2013 PDN PhotoPlus Sony Round-up

October 31, 2013

Part I : The New Sony a7r Camera


The new Sony A7R camera is angular and represents a new direction for Sony's industrial camera design. It eschews the minimalist svelteness of the RX-1 and RX-100 cameras in favor of greater emphasis on ergonomics and control, such as those found on the a-series SLT cameras. Yet the sharp angles are also in contrast to the curves of the a99, a77 and other SLT cameras.

Surprisingly, when the camera was announced it was not revealed to be a part of the popular NEX series of interchangeable lens E-mount cameras. It is physically quite different from the NEX cameras - compactness is not the main focus. Sony seems to be re-positioning the "A" series of cameras. First they released the [odd] a3000 budget e-mount camera in SLR form factor. Then when most expected the full frame NEX-7 style camera (possibly named NEX-9), they kept everyone on their toes and revealed the a7 / a7r cameras in a wildly different form.


I was told by Mark Weir, senior technology manager at Sony Digital Imaging, that the Sony a7 uses the 24 megapixel sensor released a year ago in the a99 and RX-1 / RX-1r camera bodies. It is also, purportedly, in the Nikon d600. Thus the image quality performance should be similar to those cameras (potential vignetting or corner sharpness issues related to the e-mount notwithstanding). The a99 and RX-1 cameras should be good "control" cameras for comparison when testing the aforementioned corner issues.

The a7r uses a newly developed 36mp sensor. Mark Weir credited the superior video image quality of the a7r versus the a7 despite the higher resolution (necessitating greater downsampling) to the new sensor. This a7r sensor features an optimized microlens design as well as, "curved fields" to compensate for the size of the E-mount opening. A spokesperson at the Sony booth on the show floor said that the curved fields allow for the full frame image to be captured. Additionally, it is due to these curved fields that in-body image stabilization (aka IBIS) is impossible. He described it stating that the position of the sensor must be absolute or else the full frame image cannot be captured (because the E-mount hole is so small). Thus, the sensor cannot be shifted for stabilization. This probably rules out the rumored (see Sonyalpharumors.com) z-shift axis for autofocusing with manual focus lenses via a sensor that moves back and forth. Hopefully z-shifting can be used for the rumored hybrid A-E mount camera since the sensor will not be shifting while in operation (although the a-mount IBIS function will most likely be disabled when in E-mount mode).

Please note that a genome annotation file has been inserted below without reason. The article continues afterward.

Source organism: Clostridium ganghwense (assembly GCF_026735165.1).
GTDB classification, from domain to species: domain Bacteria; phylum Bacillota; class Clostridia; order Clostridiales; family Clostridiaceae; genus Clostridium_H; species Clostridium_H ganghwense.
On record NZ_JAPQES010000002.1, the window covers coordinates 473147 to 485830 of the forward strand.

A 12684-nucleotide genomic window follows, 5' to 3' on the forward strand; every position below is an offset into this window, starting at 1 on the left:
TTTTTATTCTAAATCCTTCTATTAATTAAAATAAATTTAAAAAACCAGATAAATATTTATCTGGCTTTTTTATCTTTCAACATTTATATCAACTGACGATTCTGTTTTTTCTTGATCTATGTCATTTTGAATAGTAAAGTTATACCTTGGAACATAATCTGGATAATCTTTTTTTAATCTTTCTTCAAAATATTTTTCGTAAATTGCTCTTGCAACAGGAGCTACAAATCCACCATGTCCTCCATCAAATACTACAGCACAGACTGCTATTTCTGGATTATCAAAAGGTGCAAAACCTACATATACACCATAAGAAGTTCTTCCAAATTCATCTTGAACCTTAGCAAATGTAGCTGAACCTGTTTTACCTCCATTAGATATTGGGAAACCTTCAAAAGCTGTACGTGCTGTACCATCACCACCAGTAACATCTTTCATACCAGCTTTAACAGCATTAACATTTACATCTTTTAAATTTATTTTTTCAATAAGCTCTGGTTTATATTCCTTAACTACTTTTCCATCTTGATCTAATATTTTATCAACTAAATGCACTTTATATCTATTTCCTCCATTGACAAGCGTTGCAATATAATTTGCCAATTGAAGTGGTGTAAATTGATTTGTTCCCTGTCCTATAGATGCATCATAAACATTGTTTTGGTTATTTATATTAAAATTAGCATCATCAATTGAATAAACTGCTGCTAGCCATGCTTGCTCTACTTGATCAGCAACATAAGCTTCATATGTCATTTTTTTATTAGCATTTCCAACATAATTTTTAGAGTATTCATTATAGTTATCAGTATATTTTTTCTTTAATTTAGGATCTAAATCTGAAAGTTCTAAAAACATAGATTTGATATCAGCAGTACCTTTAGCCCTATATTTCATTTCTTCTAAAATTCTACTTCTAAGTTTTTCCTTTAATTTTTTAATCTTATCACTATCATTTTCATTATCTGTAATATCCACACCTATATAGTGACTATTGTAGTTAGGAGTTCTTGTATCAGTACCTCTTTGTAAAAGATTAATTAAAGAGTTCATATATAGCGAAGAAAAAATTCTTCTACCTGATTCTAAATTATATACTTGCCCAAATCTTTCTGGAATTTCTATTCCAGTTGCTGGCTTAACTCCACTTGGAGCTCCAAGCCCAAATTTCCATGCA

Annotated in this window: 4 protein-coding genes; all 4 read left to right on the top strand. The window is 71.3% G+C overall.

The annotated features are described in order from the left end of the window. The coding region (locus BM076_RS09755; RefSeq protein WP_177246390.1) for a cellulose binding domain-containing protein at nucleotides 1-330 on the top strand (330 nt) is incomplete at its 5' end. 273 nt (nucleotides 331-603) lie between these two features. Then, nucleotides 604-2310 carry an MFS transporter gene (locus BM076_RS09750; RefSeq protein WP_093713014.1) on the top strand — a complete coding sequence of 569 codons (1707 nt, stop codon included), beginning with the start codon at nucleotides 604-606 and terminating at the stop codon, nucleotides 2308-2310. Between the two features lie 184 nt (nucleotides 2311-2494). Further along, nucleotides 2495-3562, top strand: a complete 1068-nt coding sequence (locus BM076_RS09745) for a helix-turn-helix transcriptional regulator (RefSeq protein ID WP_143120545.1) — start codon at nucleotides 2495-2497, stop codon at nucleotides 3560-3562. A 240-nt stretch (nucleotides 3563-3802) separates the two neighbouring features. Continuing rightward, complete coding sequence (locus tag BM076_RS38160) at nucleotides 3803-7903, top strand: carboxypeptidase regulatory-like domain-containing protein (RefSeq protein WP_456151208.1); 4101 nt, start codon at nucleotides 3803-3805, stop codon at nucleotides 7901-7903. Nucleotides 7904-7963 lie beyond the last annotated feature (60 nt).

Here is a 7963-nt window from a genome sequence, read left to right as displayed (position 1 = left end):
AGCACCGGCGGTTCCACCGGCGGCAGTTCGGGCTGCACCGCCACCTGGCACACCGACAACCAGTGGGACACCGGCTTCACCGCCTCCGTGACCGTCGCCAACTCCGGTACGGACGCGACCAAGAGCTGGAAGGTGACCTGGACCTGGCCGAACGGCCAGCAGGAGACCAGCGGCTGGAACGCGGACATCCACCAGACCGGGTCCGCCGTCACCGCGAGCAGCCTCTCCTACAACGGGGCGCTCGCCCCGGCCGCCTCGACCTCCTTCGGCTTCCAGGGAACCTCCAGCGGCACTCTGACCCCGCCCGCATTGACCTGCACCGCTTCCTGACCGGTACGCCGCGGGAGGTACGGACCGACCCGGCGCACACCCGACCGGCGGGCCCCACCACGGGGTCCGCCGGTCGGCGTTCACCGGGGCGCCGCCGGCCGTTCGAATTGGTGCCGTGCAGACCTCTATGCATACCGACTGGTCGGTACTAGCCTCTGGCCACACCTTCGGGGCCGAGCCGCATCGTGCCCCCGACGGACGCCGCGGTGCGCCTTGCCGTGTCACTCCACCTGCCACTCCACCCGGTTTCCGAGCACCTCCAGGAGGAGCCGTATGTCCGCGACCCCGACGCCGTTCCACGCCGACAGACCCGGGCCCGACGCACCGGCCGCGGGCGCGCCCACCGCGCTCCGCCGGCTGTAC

Sony a7r (photo sample)

Sony a7r (photo sample)

Zeiss Touit 12mm Lens; 1/100th, 2.8

While I was testing the Zeiss Touit 12mm lens on the Sony a7r (while waiting for the Otus lens), the Sony rep told me that the Touit lens covered the full frame and that it goes to show you how large the image circle from some APS-C lenses can be.  While reviewing the images on the rear LCD of the camera I was surprised to see that there was no [shockingly] vignetting whatsoever.  When I imported the photos however, I realized the camera was in APS-C mode (the image resolution is 4800 x 3200 pixels or 15.36 megapixels).  The photos the lens produces (despite only covering an aps-c area) look great and 15MP isn't bad, depending on one's usage.  For events or for capturing for web usage, it should be sufficient for most users.  

With the Zeiss Otus 55mm lens on the Sony a7r, the camera produces full frame images at a resolution of 7,360 x 4,912 pixels or 36.15 megapixels.  By comparison, the 24 megapixel Sony a99 produces image files at a resolution of 6000 x 4000 pixels.  Although it sounds like 36 megapixels will produce 50% higher resolution (vs 24MP) the reality of a 50% increase in megapixels is an approximate 23% increase in resolution of the files.

The feel and construction of the Otus lens gives a great first impression.  This lens feels like it can withstand serious abuse.  The focus ring is SLR perfection.  The movement is velvety smooth and has a wide amount of rotation for precise focus pulling.  Focusing at 1.4 isn't easy but focus peaking and focus magnification help immensely.   When I tested the Otus on a 5d3 with different (but equally bad) lighting, the photos did exhibit some [surprisingly] chromatic aberration wide open.  This second test on the a7r displayed no CA.

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